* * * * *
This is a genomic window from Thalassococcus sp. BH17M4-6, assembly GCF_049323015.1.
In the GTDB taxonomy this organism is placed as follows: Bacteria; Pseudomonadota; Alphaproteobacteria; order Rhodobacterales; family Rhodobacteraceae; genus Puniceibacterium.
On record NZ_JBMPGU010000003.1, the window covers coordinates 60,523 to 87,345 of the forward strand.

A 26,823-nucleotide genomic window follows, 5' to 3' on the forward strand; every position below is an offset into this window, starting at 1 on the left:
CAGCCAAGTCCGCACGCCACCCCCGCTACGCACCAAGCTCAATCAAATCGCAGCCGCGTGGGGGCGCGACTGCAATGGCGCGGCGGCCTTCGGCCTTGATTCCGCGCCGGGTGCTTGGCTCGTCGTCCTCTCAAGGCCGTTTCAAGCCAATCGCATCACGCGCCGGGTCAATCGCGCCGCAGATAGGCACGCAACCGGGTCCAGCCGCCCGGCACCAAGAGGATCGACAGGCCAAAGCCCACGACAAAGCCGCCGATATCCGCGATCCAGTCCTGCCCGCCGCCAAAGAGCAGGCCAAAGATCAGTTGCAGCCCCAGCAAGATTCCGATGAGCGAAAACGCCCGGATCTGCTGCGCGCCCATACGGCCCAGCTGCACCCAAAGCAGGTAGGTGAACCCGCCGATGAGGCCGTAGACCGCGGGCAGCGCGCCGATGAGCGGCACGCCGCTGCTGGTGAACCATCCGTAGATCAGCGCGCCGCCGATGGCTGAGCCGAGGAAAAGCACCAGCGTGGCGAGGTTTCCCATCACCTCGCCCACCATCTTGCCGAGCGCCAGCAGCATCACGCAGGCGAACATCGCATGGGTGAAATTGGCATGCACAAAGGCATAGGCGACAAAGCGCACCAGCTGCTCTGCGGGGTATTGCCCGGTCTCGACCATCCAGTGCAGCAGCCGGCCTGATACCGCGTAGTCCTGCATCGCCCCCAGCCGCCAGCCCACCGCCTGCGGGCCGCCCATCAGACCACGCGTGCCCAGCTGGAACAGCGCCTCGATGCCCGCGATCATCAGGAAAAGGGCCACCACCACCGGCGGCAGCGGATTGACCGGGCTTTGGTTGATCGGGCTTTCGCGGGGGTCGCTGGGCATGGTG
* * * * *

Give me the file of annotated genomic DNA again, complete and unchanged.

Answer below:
This is a genomic window from Thalassococcus sp. BH17M4-6, assembly GCF_049323015.1.
In the GTDB taxonomy this organism is placed as follows: Bacteria; Pseudomonadota; Alphaproteobacteria; order Rhodobacterales; family Rhodobacteraceae; genus Puniceibacterium.
On record NZ_JBMPGU010000003.1, the window covers coordinates 60,523 to 87,345 of the forward strand.

A 26,823-nucleotide genomic window follows, 5' to 3' on the forward strand; every position below is an offset into this window, starting at 1 on the left:
CAGCCAAGTCCGCACGCCACCCCCGCTACGCACCAAGCTCAATCAAATCGCAGCCGCGTGGGGGCGCGACTGCAATGGCGCGGCGGCCTTCGGCCTTGATTCCGCGCCGGGTGCTTGGCTCGTCGTCCTCTCAAGGCCGTTTCAAGCCAATCGCATCACGCGCCGGGTCAATCGCGCCGCAGATAGGCACGCAACCGGGTCCAGCCGCCCGGCACCAAGAGGATCGACAGGCCAAAGCCCACGACAAAGCCGCCGATATCCGCGATCCAGTCCTGCCCGCCGCCAAAGAGCAGGCCAAAGATCAGTTGCAGCCCCAGCAAGATTCCGATGAGCGAAAACGCCCGGATCTGCTGCGCGCCCATACGGCCCAGCTGCACCCAAAGCAGGTAGGTGAACCCGCCGATGAGGCCGTAGACCGCGGGCAGCGCGCCGATGAGCGGCACGCCGCTGCTGGTGAACCATCCGTAGATCAGCGCGCCGCCGATGGCTGAGCCGAGGAAAAGCACCAGCGTGGCGAGGTTTCCCATCACCTCGCCCACCATCTTGCCGAGCGCCAGCAGCATCACGCAGGCGAACATCGCATGGGTGAAATTGGCATGCACAAAGGCATAGGCGACAAAGCGCACCAGCTGCTCTGCGGGGTATTGCCCGGTCTCGACCATCCAGTGCAGCAGCCGGCCTGATACCGCGTAGTCCTGCATCGCCCCCAGCCGCCAGCCCACCGCCTGCGGGCCGCCCATCAGACCACGCGTGCCCAGCTGGAACAGCGCCTCGATGCCCGCGATCATCAGGAAAAGGGCCACCACCACCGGCGGCAGCGGATTGACCGGGCTTTGGTTGATCGGGCTTTCGCGGGGGTCGCTGGGCATGGTG